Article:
Maryland County Works To Counter Vaccine Hesitancy

Local and state governments are finding new ways to combat hesitancy and encourage people to get vaccinated against Covid-19.
Posted at 9:42 PM, Jun 23, 2021

As vaccination rates tumble across the country, local and state leaders are having to find new ways to get more people vaccinated. 

"We are knocking on doors to find and talk to texting like crazy and also calling cell phones home phones to make sure people know where and when they can get vaccinated," said David Sloan, director of public affairs for Prince George's County, Maryland. 

Prince George's County Maryland is located just outside of Washington DC and is the second most populous county in the state but it lags behind when it comes to vaccination rates.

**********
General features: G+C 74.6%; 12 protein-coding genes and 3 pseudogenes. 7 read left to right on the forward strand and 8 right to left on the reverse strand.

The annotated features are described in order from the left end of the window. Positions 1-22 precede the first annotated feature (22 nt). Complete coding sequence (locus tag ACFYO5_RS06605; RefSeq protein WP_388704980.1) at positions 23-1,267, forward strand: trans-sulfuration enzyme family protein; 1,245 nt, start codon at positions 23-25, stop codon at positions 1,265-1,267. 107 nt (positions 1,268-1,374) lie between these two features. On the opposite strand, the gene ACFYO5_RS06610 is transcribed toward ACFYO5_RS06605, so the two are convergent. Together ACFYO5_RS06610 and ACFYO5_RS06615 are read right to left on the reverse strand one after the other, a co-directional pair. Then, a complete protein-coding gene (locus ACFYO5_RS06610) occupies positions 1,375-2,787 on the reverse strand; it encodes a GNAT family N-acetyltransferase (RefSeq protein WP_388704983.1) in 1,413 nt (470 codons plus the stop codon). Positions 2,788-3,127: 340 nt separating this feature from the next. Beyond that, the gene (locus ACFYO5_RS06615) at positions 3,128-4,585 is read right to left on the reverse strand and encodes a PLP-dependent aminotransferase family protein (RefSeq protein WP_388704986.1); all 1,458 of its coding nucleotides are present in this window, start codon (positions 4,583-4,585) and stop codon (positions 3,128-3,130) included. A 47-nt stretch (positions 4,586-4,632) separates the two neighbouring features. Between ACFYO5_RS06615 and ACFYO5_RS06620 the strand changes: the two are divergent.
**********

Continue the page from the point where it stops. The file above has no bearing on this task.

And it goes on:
About 63% of county residents 18 and over have received at least one dose of the Covid-19 vaccine compared to 73% statewide

Officials are dealing with hesitancy issues in the majority-minority county. But they are working to make the vaccines more accessible...including for working class families who might not always have the time or transportation to make it to appointments.  

"While we are the most affluent African-American county in the U.S., we have a cross-section of folks across the income scale and levels. And I'd say, you know, it's not always easy to get to a vaccine clinic during the day, which is why we're deploying vaccine units to neighborhoods," Sloan said. 

Biden administration officials have continued to target minority communities for vaccinations, along with putting a new focus on young adults amid the spread of the Delta variant of the virus. 

"But there is a danger, a real danger that if there is a persistence of a recalcitrance to getting vaccinated, that you could see localized surges," said Dr. Anthony Fauci. 

Meanwhile there's no shortage of state and local incentives like free food, drinks and even cash. 

"$2 million dollars in prize money for Marylanders to get vaccinated," said Maryland Governor Larry Hogan. 

"We're in it for the long haul. And I'm absolutely sure that with all the work we're doing, our vaccination rate will be just fine," Sloan said.